New research published yesterday in Science describes the hachimoji, which means “eight letters” in Japanese. In addition to the conventional four base pairs, this genetic system has an extra four building blocks, dramatically increasingly the information density compared to regular DNA. The scientists behind the work, led by Steven Benner from the Foundation for Applied Molecular Evolution in Alachua, Florida, said the new system may be robust enough to support life, that is, to support the processes required for Darwinian self-replication.

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Apr 4, 2019

UCI Student ‘Accidentally’ Invents a Rechargeable Battery That Lasts 400 Years

Posted by in categories: nanotechnology, space travel

A University of California Irvine student may have stumbled upon an invention to end your phone-charging woes for good. And that’s just the tip of the iceberg of where that could take us as a society. Forget about your phone; the world would be a different place without ever having to worry about replacing car batteries, and imagine the uses that it could have in space exploration. Technology is the ultimate wildcard.

A battery that lasts a whole lifetime is now one step closer to becoming a reality thanks to Mya Le Thai, a PhD student who’s been researching how to make better nanowire rechargeable batteries. In theory, her discovery could lead to a battery that lasts centuries—as long as 400 years.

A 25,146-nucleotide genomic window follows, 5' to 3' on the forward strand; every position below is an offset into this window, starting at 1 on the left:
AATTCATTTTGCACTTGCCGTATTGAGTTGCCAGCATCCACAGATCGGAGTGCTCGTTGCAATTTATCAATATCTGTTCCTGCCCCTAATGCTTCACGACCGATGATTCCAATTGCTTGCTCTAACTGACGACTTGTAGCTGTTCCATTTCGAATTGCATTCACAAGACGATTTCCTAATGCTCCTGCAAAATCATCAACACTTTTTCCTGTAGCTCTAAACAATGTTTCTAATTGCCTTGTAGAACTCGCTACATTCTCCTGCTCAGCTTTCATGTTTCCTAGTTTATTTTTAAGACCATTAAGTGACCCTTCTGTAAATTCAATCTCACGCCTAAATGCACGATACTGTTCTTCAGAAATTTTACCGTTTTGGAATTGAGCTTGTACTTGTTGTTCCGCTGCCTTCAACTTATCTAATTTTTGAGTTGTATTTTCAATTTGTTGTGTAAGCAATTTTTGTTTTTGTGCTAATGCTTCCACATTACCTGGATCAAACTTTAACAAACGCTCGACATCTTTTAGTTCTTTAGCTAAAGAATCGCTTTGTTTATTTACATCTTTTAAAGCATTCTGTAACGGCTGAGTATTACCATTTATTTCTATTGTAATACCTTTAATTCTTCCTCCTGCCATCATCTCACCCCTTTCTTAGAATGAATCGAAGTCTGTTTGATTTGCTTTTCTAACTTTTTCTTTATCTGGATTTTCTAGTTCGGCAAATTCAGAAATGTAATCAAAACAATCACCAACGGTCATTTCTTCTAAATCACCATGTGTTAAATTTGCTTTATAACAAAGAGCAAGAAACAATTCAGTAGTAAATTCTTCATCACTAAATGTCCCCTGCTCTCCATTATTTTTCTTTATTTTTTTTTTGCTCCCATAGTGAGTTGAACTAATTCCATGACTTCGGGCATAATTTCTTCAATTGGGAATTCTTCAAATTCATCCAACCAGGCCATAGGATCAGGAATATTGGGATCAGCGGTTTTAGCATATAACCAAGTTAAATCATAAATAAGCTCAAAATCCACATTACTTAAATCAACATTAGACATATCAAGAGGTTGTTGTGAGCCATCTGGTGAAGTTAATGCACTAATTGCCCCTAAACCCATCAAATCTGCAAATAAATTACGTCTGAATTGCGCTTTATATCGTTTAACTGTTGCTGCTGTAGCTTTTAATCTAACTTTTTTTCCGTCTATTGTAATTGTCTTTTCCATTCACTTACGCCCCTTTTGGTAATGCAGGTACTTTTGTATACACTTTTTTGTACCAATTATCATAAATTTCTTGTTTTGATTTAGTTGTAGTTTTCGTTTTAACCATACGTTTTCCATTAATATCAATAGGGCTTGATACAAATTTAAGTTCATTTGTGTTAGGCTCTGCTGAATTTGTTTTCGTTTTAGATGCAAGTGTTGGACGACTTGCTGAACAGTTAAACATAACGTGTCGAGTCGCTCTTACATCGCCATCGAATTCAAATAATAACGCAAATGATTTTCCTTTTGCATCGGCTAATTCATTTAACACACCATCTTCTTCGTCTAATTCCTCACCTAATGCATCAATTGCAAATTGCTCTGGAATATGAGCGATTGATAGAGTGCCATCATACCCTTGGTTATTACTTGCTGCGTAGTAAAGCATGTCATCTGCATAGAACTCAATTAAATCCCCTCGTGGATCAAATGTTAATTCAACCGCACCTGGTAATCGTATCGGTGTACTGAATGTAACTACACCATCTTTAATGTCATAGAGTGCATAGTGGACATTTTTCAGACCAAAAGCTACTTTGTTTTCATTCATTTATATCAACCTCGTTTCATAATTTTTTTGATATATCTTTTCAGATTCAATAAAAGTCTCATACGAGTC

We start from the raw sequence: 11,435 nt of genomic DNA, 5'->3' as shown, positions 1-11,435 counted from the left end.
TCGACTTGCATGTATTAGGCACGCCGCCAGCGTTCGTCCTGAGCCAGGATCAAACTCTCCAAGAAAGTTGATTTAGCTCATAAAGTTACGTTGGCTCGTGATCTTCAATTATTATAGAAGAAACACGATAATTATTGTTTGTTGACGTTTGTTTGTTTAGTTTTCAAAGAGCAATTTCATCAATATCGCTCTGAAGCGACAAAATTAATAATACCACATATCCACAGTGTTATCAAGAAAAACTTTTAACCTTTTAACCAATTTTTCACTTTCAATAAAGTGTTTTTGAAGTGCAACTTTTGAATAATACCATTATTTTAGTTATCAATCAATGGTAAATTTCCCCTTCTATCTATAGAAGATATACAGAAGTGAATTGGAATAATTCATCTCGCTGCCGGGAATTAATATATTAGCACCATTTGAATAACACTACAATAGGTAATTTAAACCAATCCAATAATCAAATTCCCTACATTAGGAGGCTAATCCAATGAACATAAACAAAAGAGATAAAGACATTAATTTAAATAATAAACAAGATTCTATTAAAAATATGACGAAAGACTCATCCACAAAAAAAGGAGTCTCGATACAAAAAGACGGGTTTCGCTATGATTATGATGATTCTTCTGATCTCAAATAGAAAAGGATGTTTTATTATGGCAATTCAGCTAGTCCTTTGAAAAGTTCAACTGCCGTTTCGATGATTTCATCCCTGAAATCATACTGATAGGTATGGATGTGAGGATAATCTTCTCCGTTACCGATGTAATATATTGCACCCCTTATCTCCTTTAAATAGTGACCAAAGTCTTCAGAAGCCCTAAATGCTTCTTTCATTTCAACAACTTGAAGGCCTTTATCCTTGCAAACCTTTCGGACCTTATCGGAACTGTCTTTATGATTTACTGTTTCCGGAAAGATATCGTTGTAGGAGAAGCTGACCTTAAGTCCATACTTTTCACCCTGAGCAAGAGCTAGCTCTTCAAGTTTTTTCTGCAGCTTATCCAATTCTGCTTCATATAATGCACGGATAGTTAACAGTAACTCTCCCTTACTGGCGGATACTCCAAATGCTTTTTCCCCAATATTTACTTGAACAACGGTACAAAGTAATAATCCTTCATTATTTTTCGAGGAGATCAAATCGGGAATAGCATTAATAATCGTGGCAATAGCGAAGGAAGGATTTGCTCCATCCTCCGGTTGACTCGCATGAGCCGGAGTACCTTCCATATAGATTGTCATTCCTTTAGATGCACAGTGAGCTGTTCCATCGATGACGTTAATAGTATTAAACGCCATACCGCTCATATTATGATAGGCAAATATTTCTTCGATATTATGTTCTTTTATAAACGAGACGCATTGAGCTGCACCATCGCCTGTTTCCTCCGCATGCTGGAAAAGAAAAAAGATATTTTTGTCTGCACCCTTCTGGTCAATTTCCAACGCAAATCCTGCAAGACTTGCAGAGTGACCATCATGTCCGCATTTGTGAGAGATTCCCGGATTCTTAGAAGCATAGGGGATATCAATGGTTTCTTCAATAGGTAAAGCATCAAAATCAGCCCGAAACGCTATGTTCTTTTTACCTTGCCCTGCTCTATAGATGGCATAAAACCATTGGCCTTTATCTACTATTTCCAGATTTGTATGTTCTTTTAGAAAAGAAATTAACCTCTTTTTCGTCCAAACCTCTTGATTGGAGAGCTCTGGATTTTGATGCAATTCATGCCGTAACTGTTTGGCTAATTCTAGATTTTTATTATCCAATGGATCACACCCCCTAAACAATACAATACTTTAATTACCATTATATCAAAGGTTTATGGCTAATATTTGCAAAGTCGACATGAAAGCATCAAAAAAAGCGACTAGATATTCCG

Continue reading “UCI Student ‘Accidentally’ Invents a Rechargeable Battery That Lasts 400 Years” »

Apr 4, 2019

Quantum Immortality: Does Quantum Physics Imply You Are Immortal?

Posted by in categories: alien life, life extension, quantum physics

What other ramifications to follow? Your subjective quantum immortality coupled with soon-to-be discovered indefinite life extension at the civilizational level would spell out that YOU ARE ACTUALLY TO LIVE FOREVER! One can also see a viable resolution to the so-called ‘Mind-uploading’, or Star Trek ‘Teleporter dilemma’, questioning whether in those instances you create a copy of yourself but kill yourself in the process. By analogy to the previous deliberations, it follows that your consciousness has to “migrate” to your living self, thus making the case for successful consciousness transfer in both methods of disembodiments.

On this note, my friend, I’d like to conclude and profess that you are to live forever as an individuated evolving consciousness in this illusory Matrix-like universe where nothing is what it seems.

-by Alex Vikoulov, futurist, digital philosopher.

Continue reading “Quantum Immortality: Does Quantum Physics Imply You Are Immortal?” »